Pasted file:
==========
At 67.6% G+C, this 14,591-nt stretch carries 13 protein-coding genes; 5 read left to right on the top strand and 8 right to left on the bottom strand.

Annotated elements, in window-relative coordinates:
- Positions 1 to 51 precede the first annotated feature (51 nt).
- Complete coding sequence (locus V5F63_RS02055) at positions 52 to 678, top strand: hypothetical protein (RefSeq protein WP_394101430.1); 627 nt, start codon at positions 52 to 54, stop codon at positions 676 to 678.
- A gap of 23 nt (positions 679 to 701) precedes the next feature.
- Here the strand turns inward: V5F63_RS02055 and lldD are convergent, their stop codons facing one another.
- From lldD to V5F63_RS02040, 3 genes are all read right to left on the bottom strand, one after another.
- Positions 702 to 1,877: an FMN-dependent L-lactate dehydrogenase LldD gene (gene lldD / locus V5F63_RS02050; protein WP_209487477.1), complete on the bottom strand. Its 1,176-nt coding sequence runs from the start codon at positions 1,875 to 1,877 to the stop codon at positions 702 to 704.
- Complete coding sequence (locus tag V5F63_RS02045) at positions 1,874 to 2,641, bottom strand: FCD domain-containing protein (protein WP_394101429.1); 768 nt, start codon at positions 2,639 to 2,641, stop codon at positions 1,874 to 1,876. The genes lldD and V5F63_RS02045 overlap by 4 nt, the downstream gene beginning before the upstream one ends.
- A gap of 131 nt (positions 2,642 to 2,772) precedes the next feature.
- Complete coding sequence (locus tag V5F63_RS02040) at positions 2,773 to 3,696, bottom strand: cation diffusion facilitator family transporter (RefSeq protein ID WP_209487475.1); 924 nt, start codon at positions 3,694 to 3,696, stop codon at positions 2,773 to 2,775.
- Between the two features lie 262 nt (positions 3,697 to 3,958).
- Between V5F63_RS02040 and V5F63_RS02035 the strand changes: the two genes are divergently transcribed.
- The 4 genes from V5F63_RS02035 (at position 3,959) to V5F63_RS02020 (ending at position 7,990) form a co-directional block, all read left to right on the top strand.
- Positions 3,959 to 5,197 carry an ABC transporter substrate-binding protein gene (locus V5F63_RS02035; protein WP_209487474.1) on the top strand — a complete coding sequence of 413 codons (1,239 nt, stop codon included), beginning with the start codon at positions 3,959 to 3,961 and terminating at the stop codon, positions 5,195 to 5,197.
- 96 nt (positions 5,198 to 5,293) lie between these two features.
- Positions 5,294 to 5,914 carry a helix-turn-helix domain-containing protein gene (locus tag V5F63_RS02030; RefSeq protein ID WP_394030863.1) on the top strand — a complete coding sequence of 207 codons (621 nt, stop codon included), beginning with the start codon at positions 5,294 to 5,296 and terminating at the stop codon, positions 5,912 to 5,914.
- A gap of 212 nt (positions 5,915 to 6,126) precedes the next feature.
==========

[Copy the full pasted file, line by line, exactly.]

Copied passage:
At 67.6% G+C, this 14,591-nt stretch carries 13 protein-coding genes; 5 read left to right on the top strand and 8 right to left on the bottom strand.

Annotated elements, in window-relative coordinates:
- Positions 1 to 51 precede the first annotated feature (51 nt).
- Complete coding sequence (locus V5F63_RS02055) at positions 52 to 678, top strand: hypothetical protein (RefSeq protein WP_394101430.1); 627 nt, start codon at positions 52 to 54, stop codon at positions 676 to 678.
- A gap of 23 nt (positions 679 to 701) precedes the next feature.
- Here the strand turns inward: V5F63_RS02055 and lldD are convergent, their stop codons facing one another.
- From lldD to V5F63_RS02040, 3 genes are all read right to left on the bottom strand, one after another.
- Positions 702 to 1,877: an FMN-dependent L-lactate dehydrogenase LldD gene (gene lldD / locus V5F63_RS02050; protein WP_209487477.1), complete on the bottom strand. Its 1,176-nt coding sequence runs from the start codon at positions 1,875 to 1,877 to the stop codon at positions 702 to 704.
- Complete coding sequence (locus tag V5F63_RS02045) at positions 1,874 to 2,641, bottom strand: FCD domain-containing protein (protein WP_394101429.1); 768 nt, start codon at positions 2,639 to 2,641, stop codon at positions 1,874 to 1,876. The genes lldD and V5F63_RS02045 overlap by 4 nt, the downstream gene beginning before the upstream one ends.
- A gap of 131 nt (positions 2,642 to 2,772) precedes the next feature.
- Complete coding sequence (locus tag V5F63_RS02040) at positions 2,773 to 3,696, bottom strand: cation diffusion facilitator family transporter (RefSeq protein ID WP_209487475.1); 924 nt, start codon at positions 3,694 to 3,696, stop codon at positions 2,773 to 2,775.
- Between the two features lie 262 nt (positions 3,697 to 3,958).
- Between V5F63_RS02040 and V5F63_RS02035 the strand changes: the two genes are divergently transcribed.
- The 4 genes from V5F63_RS02035 (at position 3,959) to V5F63_RS02020 (ending at position 7,990) form a co-directional block, all read left to right on the top strand.
- Positions 3,959 to 5,197 carry an ABC transporter substrate-binding protein gene (locus V5F63_RS02035; protein WP_209487474.1) on the top strand — a complete coding sequence of 413 codons (1,239 nt, stop codon included), beginning with the start codon at positions 3,959 to 3,961 and terminating at the stop codon, positions 5,195 to 5,197.
- 96 nt (positions 5,198 to 5,293) lie between these two features.
- Positions 5,294 to 5,914 carry a helix-turn-helix domain-containing protein gene (locus tag V5F63_RS02030; RefSeq protein ID WP_394030863.1) on the top strand — a complete coding sequence of 207 codons (621 nt, stop codon included), beginning with the start codon at positions 5,294 to 5,296 and terminating at the stop codon, positions 5,912 to 5,914.
- A gap of 212 nt (positions 5,915 to 6,126) precedes the next feature.